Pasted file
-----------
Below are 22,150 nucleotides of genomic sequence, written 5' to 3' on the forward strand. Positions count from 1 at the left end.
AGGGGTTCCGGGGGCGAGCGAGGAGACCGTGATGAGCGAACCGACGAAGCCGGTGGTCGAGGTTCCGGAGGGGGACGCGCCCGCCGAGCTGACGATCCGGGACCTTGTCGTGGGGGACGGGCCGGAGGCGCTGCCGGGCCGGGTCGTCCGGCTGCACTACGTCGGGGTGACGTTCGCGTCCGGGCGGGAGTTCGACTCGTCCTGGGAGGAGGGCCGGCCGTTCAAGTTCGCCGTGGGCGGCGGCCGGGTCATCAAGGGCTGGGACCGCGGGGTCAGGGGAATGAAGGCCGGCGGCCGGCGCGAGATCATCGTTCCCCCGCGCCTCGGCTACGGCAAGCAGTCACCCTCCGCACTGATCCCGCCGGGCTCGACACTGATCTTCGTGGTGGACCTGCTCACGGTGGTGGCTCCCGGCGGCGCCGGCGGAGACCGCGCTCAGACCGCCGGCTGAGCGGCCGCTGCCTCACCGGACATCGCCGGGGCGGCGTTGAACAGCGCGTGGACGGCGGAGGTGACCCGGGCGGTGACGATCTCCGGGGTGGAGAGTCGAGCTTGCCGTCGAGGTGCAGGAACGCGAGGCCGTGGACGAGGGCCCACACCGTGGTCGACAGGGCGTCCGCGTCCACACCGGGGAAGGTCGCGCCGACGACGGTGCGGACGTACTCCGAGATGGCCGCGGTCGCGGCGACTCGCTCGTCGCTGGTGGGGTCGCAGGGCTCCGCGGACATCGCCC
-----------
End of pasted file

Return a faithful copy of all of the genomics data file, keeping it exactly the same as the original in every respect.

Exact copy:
Below are 22,150 nucleotides of genomic sequence, written 5' to 3' on the forward strand. Positions count from 1 at the left end.
AGGGGTTCCGGGGGCGAGCGAGGAGACCGTGATGAGCGAACCGACGAAGCCGGTGGTCGAGGTTCCGGAGGGGGACGCGCCCGCCGAGCTGACGATCCGGGACCTTGTCGTGGGGGACGGGCCGGAGGCGCTGCCGGGCCGGGTCGTCCGGCTGCACTACGTCGGGGTGACGTTCGCGTCCGGGCGGGAGTTCGACTCGTCCTGGGAGGAGGGCCGGCCGTTCAAGTTCGCCGTGGGCGGCGGCCGGGTCATCAAGGGCTGGGACCGCGGGGTCAGGGGAATGAAGGCCGGCGGCCGGCGCGAGATCATCGTTCCCCCGCGCCTCGGCTACGGCAAGCAGTCACCCTCCGCACTGATCCCGCCGGGCTCGACACTGATCTTCGTGGTGGACCTGCTCACGGTGGTGGCTCCCGGCGGCGCCGGCGGAGACCGCGCTCAGACCGCCGGCTGAGCGGCCGCTGCCTCACCGGACATCGCCGGGGCGGCGTTGAACAGCGCGTGGACGGCGGAGGTGACCCGGGCGGTGACGATCTCCGGGGTGGAGAGTCGAGCTTGCCGTCGAGGTGCAGGAACGCGAGGCCGTGGACGAGGGCCCACACCGTGGTCGACAGGGCGTCCGCGTCCACACCGGGGAAGGTCGCGCCGACGACGGTGCGGACGTACTCCGAGATGGCCGCGGTCGCGGCGACTCGCTCGTCGCTGGTGGGGTCGCAGGGCTCCGCGGACATCGCCC